Time will tell how shrewd it was for Tennessee to open its season on the road at Xavier rather than easing into that tough assignment with home games against USC Upstate and The Citadel.
That the Vols lost wasn’t all that surprising. The Musketeers, who made the jump from the Atlantic 10 to the new Big East, had long ago transcended the “mid-major” label and deserved their spot alongside traditional basketball powers Georgetown, Marquette. They also had a game behind them, having blown out Gardner-Webb last Friday.
What was surprising was how easy pickings the Vols were, easier than the final score of 67-63 would indicate. If the intention for scheduling Xavier so early in the season was to reveal weaknesses, that mission was accomplished. And if those weaknesses are shored up, the trip will have been worth the effort.
Here are a couple of takeaways from the game:
• Free-throw shooting needs work. The Vols were 7 of 19 from the line, a dismal 36.8 percent. It could be argued that the right people weren’t shooting them—junior college transfer Pops Nidiaye was 0 for 3 and freshmen Darius Thompson and A.J.
Davis were a combined 0 for 3—but senior Jeronne Maymon was 1 for 4 and even Jordan McRae missed a couple.
In a four-point loss, missing 12 free throws in 19 attempts is an easy first place to start looking for across-the-board improvement.
“We need to think about making free throws,” Tennessee coach Cuonzo Martin said. “We have to spend more time making free throws.”
• Defense, supposedly the calling card of a team billing itself a “Tougher Breed,” needs work. True enough, junior post Jarnell Stokes was in foul trouble most of the game and eventually fouled out. Xavier’s 6-10, 263-pound Matt Stainbrook, a transfer from Western Michigan who was playing in just his second game, is a good player, but some of the baskets he scored were just too easy.
Part of the reason for that was Xavier’s dribble penetration. More on that later.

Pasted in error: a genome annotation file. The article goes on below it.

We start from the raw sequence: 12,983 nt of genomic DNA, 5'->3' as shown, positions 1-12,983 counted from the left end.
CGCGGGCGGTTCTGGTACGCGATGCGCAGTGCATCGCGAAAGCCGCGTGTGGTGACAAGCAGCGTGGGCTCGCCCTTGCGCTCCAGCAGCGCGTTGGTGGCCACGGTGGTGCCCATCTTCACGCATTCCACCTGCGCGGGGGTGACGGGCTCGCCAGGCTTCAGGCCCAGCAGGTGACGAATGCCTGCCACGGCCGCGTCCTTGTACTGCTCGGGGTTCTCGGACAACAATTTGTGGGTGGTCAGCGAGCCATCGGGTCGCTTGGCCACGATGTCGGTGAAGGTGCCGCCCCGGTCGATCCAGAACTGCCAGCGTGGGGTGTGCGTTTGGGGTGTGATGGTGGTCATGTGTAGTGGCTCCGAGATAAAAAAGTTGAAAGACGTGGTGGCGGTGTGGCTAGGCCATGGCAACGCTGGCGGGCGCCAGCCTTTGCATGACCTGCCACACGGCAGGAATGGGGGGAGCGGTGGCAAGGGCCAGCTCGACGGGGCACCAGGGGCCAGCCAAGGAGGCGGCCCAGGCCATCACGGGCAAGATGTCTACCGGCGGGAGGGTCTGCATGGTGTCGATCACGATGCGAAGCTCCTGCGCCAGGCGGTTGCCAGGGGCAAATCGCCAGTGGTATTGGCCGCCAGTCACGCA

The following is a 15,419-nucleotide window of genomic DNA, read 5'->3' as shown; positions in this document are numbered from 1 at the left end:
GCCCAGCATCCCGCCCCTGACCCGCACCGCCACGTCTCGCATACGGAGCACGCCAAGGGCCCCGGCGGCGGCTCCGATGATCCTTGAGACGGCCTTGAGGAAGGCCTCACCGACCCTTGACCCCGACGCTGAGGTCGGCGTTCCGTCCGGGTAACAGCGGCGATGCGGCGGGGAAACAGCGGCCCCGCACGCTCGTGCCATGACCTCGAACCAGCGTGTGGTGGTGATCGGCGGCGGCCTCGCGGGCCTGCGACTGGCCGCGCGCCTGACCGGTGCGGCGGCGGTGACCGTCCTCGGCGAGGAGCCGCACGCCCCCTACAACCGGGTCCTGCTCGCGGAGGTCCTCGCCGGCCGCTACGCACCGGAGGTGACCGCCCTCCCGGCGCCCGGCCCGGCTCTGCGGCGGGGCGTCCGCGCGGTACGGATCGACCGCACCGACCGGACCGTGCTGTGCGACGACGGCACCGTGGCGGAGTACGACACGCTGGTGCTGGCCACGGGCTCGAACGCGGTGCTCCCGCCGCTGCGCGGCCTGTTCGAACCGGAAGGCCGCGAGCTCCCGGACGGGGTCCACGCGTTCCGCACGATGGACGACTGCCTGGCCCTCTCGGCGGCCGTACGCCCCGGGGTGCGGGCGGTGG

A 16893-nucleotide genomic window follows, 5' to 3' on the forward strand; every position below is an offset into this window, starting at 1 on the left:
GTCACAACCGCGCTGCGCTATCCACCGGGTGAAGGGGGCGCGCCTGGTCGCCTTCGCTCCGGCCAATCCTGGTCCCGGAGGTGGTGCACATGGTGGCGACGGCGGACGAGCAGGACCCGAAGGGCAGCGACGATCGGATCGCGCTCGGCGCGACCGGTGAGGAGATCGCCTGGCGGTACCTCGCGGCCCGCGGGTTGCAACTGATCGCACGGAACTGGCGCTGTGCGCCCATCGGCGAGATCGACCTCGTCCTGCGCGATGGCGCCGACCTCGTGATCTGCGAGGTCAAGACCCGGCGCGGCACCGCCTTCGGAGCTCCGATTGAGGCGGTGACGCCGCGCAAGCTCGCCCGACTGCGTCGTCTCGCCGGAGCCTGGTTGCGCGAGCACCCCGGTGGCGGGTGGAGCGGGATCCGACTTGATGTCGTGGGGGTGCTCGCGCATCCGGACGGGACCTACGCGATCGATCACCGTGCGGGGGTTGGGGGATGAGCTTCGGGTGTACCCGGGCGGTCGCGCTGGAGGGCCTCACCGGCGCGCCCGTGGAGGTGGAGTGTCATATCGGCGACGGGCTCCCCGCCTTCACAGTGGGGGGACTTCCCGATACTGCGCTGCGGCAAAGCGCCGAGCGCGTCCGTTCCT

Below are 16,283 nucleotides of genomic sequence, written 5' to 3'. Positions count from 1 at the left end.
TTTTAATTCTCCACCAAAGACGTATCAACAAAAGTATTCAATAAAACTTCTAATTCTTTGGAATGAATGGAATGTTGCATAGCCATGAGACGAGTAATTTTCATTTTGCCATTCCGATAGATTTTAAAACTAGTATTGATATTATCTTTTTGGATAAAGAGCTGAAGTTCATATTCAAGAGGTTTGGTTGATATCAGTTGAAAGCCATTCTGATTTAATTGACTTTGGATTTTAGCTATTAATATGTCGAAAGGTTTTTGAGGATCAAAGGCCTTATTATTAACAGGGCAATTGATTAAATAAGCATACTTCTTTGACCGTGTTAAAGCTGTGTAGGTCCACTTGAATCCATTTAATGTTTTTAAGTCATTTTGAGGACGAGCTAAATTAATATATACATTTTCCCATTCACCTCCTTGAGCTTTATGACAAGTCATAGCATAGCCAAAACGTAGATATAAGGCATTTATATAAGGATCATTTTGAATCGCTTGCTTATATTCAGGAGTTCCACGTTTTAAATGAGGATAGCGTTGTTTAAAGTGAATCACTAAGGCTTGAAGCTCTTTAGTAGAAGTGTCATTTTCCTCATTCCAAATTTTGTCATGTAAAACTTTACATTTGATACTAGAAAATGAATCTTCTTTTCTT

• The Vols are going to get perimeter shots this season. No team Tennessee plays is going to allow Stokes to have his way in the post. Opponents will pack their defenders in the paint, as Xavier did, and dare Tennessee to beat them from the perimeter.
The good news is all that work Josh Richardson put in during the offseason on his 3-point stroke seems to have paid off. He made 3 of 4 shots from behind the arc and looked good—and confident—doing it.
And newcomer Antonio Barton, playing his first game after missing the exhibition games with an ankle injury, did the same thing he did for three years at Memphis. The 42-percent career 3 shooter made 2 of 4 from behind the arc.
Freshman Robert Hubbs had a rough debut, missing both his 3-pointers and struggling defensively, but if he can live up to his reputation and offer another perimeter threat, the Vols will have at least four players (McRae is the other) capable of making 3s.
• Barton offers more good news. He was able to at least slow down Musketeer guard Semaj Christon, whose penetration set up easy baskets. In addition to his shooting prowess, Barton came to Knoxville with the reputation of being a good on-ball defender.
Martin would take Barton’s first-game numbers all season: 10 points, four assists, one turnover. Barton didn’t start against Xavier in favor of freshman Darius Thompson, but he wound up playing 30 minutes. He’ll be a 30-plus guy the rest of the season.
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